Leaving a solid, creative job, with fantastic health care and retirement plans to found your own creative business with no template is frightening. Not having a creative precursor on either side of one’s family, pursuing low-paying, artistic gigs with no long-term health or retirement benefits can be a hard sell both to family, friends, and especially to one’s self. I find myself in the throes of this conundrum and I know I’m not alone.

I have been fortunate enough and hashtag blessed to have found myself in the company of a community of creative hustlers who are eking out their own path in service of creating a life that serves both personal and professional needs.

I met Michelle Zamora when she was an undergrad at Cal State Los Angeles. She moved from Brownsville Texas in 2000 to study acting. We were both working on a theatre project with my roommate at the time (Selene Santiago), who was in graduate school at CSULA.

Continue reading

Highlight on WWS-Pittsburgh: An Interview with Chapter Lead, Jenny Ruth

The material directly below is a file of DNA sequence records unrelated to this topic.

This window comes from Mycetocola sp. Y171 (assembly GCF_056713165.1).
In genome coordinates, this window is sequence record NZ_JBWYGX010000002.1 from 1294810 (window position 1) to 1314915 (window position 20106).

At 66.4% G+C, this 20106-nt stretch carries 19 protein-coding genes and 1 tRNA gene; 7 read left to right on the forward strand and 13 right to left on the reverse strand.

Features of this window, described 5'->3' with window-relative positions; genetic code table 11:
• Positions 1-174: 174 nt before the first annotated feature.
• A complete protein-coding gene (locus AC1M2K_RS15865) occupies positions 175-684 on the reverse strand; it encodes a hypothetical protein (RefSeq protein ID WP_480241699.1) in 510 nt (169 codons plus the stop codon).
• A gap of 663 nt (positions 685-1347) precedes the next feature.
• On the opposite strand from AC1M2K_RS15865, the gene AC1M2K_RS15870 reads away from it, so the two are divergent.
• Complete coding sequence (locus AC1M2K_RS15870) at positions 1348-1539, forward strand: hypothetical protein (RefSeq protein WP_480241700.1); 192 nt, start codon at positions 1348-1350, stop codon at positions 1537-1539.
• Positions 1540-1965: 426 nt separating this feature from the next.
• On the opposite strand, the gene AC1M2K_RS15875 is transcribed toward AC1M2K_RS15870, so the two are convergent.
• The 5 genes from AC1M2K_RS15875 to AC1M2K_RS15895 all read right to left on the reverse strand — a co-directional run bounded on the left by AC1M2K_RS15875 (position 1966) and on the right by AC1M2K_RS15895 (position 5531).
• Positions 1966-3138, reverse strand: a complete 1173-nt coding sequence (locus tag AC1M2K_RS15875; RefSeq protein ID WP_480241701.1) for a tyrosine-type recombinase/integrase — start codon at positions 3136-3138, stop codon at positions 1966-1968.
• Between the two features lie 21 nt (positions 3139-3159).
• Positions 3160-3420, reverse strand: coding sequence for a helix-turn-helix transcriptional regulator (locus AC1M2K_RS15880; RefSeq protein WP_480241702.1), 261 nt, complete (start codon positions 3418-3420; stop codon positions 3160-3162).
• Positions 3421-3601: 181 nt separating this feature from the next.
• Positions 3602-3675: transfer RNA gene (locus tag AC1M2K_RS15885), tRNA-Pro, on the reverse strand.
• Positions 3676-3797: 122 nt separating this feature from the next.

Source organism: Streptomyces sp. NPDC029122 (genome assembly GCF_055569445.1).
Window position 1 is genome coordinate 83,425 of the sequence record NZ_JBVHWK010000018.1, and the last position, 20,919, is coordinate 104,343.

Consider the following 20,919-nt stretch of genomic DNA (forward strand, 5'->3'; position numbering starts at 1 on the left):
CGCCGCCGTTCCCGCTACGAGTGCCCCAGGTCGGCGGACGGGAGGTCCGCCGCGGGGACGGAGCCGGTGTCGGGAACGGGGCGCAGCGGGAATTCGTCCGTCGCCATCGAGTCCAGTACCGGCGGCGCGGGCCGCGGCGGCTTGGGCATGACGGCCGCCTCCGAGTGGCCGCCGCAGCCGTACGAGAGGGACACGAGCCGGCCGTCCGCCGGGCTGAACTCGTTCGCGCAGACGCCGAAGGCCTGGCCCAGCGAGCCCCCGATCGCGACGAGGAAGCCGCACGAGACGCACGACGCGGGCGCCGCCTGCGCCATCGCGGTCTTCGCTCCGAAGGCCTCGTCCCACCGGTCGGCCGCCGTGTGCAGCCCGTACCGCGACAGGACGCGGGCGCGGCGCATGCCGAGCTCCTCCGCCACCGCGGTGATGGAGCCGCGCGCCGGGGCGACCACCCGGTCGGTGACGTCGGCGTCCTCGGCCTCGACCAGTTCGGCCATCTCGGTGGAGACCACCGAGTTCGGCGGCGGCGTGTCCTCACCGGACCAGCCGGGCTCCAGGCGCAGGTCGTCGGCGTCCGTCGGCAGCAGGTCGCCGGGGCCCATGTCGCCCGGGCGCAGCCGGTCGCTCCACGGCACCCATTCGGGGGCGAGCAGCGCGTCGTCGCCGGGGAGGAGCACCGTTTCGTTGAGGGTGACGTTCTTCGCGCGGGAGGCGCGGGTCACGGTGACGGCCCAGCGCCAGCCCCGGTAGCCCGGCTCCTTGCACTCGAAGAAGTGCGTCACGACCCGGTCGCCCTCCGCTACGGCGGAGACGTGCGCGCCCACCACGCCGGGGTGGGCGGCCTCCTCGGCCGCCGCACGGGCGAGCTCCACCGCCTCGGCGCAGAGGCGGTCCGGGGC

How would you describe your city and your local literary community?

Pittsburgh is a literary destination! Historically the poster child for America’s industrial revolution, we’re reinventing ourselves through an economy with education at its core. We nurture an inordinate amount of literary ventures like reading series, literary magazines, MFA programs, indie bookstores, read & critique groups, etc… If you’re a writer looking for a writing community, you’ll find many options.

How did you hear of Women Who Submit, and why were you drawn to start a WWS chapter in your area?

I happened to see a tweet from the main WWS account in my feed in the spring of 2015 shortly after attending a writing conference in D.C. It was at this conference that I heard a panel of lit mag editors discuss gender disparities in submission rates and the VIDA Count. I immediately connected to the idea and recognized the need to support women in their submission efforts. Seeing that WWS tweet was a great example of “right place, right time.” I started tweeting at it every time I submitted work!

In spring 2016 my family moved to Pittsburgh. I asked WWS HQ to put me in touch with the Pittsburgh chapter only to discover we did not have one. Totally surprised me because PGH seemed to have everything else. So I started the chapter here. Continue reading